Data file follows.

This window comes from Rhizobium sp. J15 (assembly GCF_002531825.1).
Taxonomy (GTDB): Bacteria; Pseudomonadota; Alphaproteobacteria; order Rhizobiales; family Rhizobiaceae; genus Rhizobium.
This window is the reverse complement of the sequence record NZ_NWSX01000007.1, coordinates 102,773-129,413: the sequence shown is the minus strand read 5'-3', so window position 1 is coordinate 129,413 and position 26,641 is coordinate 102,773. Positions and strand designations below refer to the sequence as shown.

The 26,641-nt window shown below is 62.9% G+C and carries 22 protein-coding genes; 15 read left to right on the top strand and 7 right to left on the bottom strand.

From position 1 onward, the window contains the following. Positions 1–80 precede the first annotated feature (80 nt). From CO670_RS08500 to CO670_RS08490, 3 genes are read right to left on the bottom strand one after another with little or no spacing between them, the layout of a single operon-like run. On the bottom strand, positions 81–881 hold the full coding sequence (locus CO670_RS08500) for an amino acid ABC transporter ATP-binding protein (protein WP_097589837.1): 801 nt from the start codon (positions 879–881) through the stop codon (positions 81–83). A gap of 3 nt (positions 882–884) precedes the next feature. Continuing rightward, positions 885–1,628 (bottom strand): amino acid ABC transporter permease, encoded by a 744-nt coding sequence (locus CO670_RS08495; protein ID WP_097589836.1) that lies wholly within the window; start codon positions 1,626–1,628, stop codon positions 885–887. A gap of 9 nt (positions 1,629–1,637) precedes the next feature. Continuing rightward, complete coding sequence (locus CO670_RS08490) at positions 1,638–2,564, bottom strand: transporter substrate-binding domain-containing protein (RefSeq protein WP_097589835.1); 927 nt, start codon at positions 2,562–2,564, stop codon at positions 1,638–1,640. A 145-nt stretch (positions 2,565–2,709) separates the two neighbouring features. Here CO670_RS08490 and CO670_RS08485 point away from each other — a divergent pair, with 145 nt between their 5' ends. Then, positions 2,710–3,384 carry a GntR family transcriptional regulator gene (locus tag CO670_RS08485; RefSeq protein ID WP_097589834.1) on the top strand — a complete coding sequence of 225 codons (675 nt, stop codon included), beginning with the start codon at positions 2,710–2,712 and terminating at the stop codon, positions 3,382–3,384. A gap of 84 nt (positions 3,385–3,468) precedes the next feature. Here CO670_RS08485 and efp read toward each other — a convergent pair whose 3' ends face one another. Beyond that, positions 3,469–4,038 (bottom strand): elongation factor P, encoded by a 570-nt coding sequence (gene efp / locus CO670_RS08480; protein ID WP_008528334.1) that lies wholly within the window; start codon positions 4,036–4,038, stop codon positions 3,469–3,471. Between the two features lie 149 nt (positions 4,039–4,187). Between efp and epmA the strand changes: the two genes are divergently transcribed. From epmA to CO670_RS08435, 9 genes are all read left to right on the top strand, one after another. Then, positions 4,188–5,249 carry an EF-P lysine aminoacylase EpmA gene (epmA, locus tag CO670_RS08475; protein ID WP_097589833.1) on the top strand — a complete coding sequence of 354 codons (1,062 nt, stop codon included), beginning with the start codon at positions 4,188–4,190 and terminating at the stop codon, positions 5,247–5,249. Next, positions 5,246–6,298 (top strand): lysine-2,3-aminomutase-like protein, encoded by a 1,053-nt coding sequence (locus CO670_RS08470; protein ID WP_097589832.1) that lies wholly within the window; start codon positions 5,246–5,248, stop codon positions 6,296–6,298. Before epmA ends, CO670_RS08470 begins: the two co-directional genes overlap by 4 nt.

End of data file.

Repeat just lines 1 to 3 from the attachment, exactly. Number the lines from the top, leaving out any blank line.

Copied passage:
This window comes from Rhizobium sp. J15 (assembly GCF_002531825.1).
Taxonomy (GTDB): Bacteria; Pseudomonadota; Alphaproteobacteria; order Rhizobiales; family Rhizobiaceae; genus Rhizobium.
This window is the reverse complement of the sequence record NZ_NWSX01000007.1, coordinates 102,773-129,413: the sequence shown is the minus strand read 5'-3', so window position 1 is coordinate 129,413 and position 26,641 is coordinate 102,773. Positions and strand designations below refer to the sequence as shown.